12 tips for how to save your pennies
The first months of a year can be tough: our pockets are empty and it feels like a long way to the next payday… Don’t panic – clawing back cash doesn’t have to mean big changes. After all, we all know the old adage: look after the pennies and the pounds look after themselves.
Here are thirteen simple tips for how to reign in the expenditure and build your bank balance back up. It’s time to have fun being frugal.
1. Check your statements
It’s not a thrilling way to while away the hours but going through your bank statements will give you a realistic sense of what you’re spending your hard-earned pennies on – and it might throw up a few surprises. It’s easy to make online purchases after a few too many glasses of wine; we can set up direct debits and forget all about them; and ad hoc golf magazine purchases can really add up. See if there’s an obvious area where you can cut back – and be on top of all your outgoings.
2. Cut back on coffees
A takeaway flat white on the way into work might not seem like an extravagance at the time, but if you’re buying a handful every week it can add up to hundreds of pounds annually. Invest in a thermos cup and take your own brew on the way to work. Or if your own concoction won’t cut it, many coffee shops including chains offer a discount if you bring your own cup.
3. Switch energy suppliers
One of the easiest switch-to-save measures is to change energy suppliers. Shop around for the best deal going and you could save hundreds of pounds. The same applies to internet and mobile phone providers. It’s also worth a haggle: ring your current provider to find out whether they can give you a better deal. If you have found some good alternative contracts out there, use them as leverage. Don’t be lazy, do the leg work!
4. Keep warm for less
To keep your heating bill down, put an extra jumper on before turning up the thermostat. Put a chunky duvet on your bed, rugs or carpets on the floors, insulated curtains in the windows and a furry blanket on the sofa. Toasty! It’s also worth going around the house and plugging any drafts under doors, or cracks in the windows, to keep the warm air in and the cold air out.
5. Sell your clutter
Who needs 24 egg cups? If you have stuff you don’t need anymore, get busy on auction websites. There are websites where you can list items for free – it’s a great way to make a little bit of cash whilst clearing your house of clutter.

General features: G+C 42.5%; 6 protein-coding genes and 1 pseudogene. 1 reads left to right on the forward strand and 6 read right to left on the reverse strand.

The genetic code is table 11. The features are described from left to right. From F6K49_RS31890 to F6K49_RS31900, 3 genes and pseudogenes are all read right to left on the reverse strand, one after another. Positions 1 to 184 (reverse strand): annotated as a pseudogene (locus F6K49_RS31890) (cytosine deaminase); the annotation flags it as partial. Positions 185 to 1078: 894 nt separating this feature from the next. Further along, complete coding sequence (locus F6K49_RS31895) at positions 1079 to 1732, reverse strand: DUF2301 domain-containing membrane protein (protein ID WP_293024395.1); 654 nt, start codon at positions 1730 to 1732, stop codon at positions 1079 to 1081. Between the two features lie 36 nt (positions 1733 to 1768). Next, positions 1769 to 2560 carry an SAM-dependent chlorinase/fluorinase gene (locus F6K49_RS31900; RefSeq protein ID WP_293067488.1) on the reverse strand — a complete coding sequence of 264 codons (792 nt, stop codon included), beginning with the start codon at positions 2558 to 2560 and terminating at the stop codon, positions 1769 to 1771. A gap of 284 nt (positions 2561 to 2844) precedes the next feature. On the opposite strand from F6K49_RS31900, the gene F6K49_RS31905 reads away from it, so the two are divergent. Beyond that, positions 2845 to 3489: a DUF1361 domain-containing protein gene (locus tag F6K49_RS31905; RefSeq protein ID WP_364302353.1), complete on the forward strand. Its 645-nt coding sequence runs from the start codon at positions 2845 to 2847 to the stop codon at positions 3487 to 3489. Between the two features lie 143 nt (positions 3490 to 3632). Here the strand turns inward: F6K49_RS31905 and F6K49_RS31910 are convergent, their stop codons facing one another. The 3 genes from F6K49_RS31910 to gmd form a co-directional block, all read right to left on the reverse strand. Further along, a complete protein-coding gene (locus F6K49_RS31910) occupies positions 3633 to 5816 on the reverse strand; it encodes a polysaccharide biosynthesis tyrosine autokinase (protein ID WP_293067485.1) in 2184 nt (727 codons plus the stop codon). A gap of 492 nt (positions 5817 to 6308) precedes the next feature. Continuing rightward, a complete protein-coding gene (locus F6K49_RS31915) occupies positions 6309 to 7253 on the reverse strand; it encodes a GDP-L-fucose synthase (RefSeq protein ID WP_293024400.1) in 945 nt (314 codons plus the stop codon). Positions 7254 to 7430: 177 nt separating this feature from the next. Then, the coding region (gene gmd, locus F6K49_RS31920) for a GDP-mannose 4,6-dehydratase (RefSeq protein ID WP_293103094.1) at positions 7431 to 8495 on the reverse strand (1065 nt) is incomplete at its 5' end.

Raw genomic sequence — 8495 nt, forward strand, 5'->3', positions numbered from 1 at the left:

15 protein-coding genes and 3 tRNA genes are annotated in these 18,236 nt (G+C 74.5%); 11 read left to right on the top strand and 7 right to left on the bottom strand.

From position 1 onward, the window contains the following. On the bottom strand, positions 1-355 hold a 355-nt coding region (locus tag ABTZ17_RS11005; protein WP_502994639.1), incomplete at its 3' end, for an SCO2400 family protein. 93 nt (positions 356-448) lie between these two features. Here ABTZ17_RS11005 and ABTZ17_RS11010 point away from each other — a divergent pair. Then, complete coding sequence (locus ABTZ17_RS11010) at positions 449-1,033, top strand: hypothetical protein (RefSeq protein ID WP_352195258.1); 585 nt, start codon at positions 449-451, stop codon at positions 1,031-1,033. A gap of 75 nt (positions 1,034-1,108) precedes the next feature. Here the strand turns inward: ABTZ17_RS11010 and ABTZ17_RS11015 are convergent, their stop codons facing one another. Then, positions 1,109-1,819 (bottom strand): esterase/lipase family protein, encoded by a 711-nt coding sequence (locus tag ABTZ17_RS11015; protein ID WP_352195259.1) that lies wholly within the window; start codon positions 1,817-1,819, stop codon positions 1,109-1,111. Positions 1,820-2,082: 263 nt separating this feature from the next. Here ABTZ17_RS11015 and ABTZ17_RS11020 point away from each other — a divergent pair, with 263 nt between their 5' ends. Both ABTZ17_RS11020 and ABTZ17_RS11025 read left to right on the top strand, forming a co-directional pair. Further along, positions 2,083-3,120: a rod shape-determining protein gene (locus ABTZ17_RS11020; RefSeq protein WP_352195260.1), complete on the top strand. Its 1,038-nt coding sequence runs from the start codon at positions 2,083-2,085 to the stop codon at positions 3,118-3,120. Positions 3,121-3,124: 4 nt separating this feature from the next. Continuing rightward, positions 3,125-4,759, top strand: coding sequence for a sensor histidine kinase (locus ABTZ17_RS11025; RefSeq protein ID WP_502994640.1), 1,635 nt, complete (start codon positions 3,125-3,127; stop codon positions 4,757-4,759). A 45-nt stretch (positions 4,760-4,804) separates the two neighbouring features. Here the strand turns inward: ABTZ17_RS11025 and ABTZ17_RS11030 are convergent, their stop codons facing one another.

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6. Car share
Sharing long-distance travel on a commute to work or a journey can cut costs, with the driver getting a contribution to petrol and the passengers saving on pricey rail fares. Do you know anyone living near you who would be keen for the company? If not, websites like Liftshare.com or GoCarShare.com can help, and some companies actually offer workplace car share schemes. And remember, parking can cost an arm and a leg – particularly near a busy event or in the centre of town. Websites like parkonmydrive.com give you access to the residential driveways nearby that are sitting empty. Cheaper than a multi-storey and less corners!
It’s worth your while checking your bank statements: we can set up direct debits and forget all about them.
7. Swap ’til you drop
Why buy something if you can get it for free? Users of Swapz.co.uk can register for free and exchange a wide variety of goods and services, from futons to flying lessons. Swishing.com shows you how to organise a clothes swap party with friends.
8. Join a library
You can swap books, but you can also join a local library where you can access hundreds for free. And it isn’t just reading material that’s up for grabs. Most will offer CD and DVD rental too, as well as reading groups, film nights and great rhyme and story sessions for children.
9. Home cinema
Rather than heading to the flicks, bring the silver screen into your own home by finding a suitably large white wall and rigging up a projector. There’s an upfront cost but you’ll soon make that back. (The cost of cinema pick ‘n’ mix alone could get you a small horse.) The Oscar winning films are often available on subscription services – you might just have to wait a year or two to catch up.
10. Make do and mend
Do you know how to darn a sock? If not, it’s time to learn. Upcycling old clothes – rather than splashing out on new items – is a great way to save. Seek out some free online tutorials and learn how to mend, make alterations and even create clothes from scratch. Gok Wan eat your heart out.
11. Bulk up on veggies
A good way to save on your food shop is to cut back on meat and bulk up on the vegetables. It’s worth remembering that loose fruit and veg can be cheaper than those wrapped in plastic and pre-bagged. Think cabbages and cauliflowers! Frozen veg can be cheaper still and popping peas back in the freezer means less wastage.
12. Plan your meals
Planning out meals for the week means you know exactly what you need to buy, and will keep wastage to a minimum. Fewer trips to the supermarket also means fewer opportunities to impulse buy! Cook up some hearty casseroles, stews or soups and take leftovers for lunch to avoid exorbitant sushi purchases.